The Mayor’s Job should be about Jobs

The San Francisco mayoral race has gone from dull to dramatic this month with Mayor Ed Lee and Public Defender Jeff Adachi joining the slate of candidates vying to become the city’s next Mayor. Add to this dynamic, the fact that this is our city’s first truly competitive mayoral race to use public financing and Rank Choice Voting (RCV), and all bets are off when it comes to predicting who may occupy Room 200 come November.

Thus far, the media has largely focused on insider-politics and the “civility” of the race. Headlines of campaign banter have quite literally dominated the news the past two weeks. As our city continues to face lingering unemployment and persistent fiscal challenges, isn’t it time we shift the focus of the race to issues like jobs and the economy?

That’s exactly what happened Tuesday night at the Mayoral Candidate Debate hosted by the Alliance for Jobs and Sustainable Growth and broadcast by Comcast. Presented in partnership with the Chamber and other business and labor groups, the night’s discussion focused on job and economic issues such as the city’s business tax, pension reform and key developments like the California Pacific Medical Center (CPMC) rebuild and the Parkmerced project.

Thoughtful insights from the candidates were revealed throughout the evening. For example, when it comes to the city’s economic future, Board President David Chiu highlighted the need for wholesale business tax reform. Former Supervisor Michela Alioto-Pier suggested the city explore new job-boosting incentives, such as the successful biotech payroll tax exclusion. Former Supervisor Bevan Dufty discussed the decimation of African-American businesses and the need for a black agenda to help create jobs. Senator Leland Yee would like to assign case managers to businesses so that City Hall can better respond to potential problems before businesses decide to move out of the city.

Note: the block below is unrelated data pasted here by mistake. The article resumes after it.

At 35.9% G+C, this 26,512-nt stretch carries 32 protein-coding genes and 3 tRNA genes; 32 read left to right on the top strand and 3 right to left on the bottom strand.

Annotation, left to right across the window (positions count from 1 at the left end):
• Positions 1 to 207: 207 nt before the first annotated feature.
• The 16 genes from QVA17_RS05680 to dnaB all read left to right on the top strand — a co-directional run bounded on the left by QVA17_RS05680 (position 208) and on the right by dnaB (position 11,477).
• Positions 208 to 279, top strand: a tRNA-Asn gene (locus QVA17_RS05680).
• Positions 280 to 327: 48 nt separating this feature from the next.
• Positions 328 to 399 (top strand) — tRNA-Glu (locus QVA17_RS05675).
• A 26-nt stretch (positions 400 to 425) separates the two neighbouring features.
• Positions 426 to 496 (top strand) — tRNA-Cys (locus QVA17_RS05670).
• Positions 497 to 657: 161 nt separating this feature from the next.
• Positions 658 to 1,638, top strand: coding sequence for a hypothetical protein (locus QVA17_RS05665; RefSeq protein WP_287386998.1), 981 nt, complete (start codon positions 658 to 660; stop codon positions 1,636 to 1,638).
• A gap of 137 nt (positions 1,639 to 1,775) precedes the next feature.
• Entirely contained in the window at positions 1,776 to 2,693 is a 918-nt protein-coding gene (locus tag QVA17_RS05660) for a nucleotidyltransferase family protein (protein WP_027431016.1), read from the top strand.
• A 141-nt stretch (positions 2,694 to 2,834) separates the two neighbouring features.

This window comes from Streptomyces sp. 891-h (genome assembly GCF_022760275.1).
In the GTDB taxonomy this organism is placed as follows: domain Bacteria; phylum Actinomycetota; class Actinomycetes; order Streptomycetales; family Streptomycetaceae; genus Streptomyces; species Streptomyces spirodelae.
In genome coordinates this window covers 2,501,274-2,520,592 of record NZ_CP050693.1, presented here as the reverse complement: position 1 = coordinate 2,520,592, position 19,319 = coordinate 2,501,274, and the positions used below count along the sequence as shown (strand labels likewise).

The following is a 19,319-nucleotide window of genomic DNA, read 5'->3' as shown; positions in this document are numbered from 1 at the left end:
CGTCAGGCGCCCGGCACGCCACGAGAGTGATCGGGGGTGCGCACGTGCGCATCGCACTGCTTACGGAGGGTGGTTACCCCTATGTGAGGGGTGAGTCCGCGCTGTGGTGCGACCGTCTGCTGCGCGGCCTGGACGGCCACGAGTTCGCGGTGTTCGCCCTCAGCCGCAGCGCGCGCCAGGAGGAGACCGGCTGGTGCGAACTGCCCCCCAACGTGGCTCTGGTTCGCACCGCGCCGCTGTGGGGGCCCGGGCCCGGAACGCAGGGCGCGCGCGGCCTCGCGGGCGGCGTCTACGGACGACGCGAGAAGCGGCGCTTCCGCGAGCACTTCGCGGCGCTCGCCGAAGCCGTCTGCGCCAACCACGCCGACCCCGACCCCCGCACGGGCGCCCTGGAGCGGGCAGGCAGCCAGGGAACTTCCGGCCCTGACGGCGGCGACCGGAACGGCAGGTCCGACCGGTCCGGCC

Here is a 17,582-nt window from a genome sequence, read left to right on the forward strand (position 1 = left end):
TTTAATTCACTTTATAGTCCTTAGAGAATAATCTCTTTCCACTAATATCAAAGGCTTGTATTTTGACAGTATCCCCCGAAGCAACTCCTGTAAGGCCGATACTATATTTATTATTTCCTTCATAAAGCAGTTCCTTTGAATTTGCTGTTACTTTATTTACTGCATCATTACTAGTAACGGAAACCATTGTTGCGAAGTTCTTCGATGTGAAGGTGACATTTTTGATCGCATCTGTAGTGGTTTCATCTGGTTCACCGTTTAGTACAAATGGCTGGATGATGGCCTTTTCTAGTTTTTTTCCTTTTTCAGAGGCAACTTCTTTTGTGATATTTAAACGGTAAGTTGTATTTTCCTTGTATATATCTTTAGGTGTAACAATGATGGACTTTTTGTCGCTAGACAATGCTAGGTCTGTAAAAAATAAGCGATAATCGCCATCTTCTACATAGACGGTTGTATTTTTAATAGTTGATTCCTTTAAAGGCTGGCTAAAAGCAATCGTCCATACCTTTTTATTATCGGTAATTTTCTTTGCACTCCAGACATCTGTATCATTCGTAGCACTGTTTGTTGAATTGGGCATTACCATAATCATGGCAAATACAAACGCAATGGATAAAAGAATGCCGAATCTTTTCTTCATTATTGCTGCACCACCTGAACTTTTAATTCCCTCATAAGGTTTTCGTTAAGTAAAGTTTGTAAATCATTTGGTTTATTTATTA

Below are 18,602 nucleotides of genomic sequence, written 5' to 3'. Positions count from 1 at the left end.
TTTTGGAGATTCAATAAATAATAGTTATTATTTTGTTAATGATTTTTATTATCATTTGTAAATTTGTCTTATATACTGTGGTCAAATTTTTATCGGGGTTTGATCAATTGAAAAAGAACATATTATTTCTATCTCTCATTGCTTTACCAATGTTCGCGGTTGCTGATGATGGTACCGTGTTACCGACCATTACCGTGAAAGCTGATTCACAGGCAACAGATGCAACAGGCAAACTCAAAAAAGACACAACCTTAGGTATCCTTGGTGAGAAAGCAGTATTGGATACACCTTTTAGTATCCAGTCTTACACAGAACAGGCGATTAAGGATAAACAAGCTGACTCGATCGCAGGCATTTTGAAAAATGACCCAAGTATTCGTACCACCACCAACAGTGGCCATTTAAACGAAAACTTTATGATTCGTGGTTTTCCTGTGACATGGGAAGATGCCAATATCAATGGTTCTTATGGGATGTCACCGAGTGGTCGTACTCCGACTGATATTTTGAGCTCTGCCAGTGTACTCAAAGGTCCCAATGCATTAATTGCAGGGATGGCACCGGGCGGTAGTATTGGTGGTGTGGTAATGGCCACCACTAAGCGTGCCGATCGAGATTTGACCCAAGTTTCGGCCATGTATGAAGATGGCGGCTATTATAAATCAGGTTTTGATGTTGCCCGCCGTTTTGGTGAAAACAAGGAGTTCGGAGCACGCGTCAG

Infrastructure and transportation were also recurring topics. City Attorney Dennis Herrera strongly advocated for the rebuilding of the city’s hospitals – especially (CPMC) – to meet seismic safety standards and to attract and retain an educated workforce. Mayor Lee came out against congestion pricing and suggested that programs such as SFPark and methods to incentivize public transportation use would be more effective in mitigating traffic. Assessor-Recorder Phil Ting said he supports Prop. B (The Street Repair Bond), but is still concerned the city is not setting aside enough revenue for maintenance. And nearly all the candidates expressed the importance of efficient transportation and pledged it among their priorities.

From condo conversion to family flight, Tuesday’s debate went beyond campaign pitch lines and engaged our leading candidates in a true dialogue about the issues important to our city. The Chamber applauds our business, labor and civic partners in the Alliance for Jobs and Sustainable Growth for organizing the debate. We also thank all the candidates who participated, and applaud them for making it a professional and thoughtful dialogue as voters begin to focus on the November election. Now, let’s keep the focus of this race on jobs, the economy and issues critical to San Francisco.

The Alliance for Jobs and Sustainable Growth Mayoral Debate is available on demand from Comcast on Hometown Network Channel 104.

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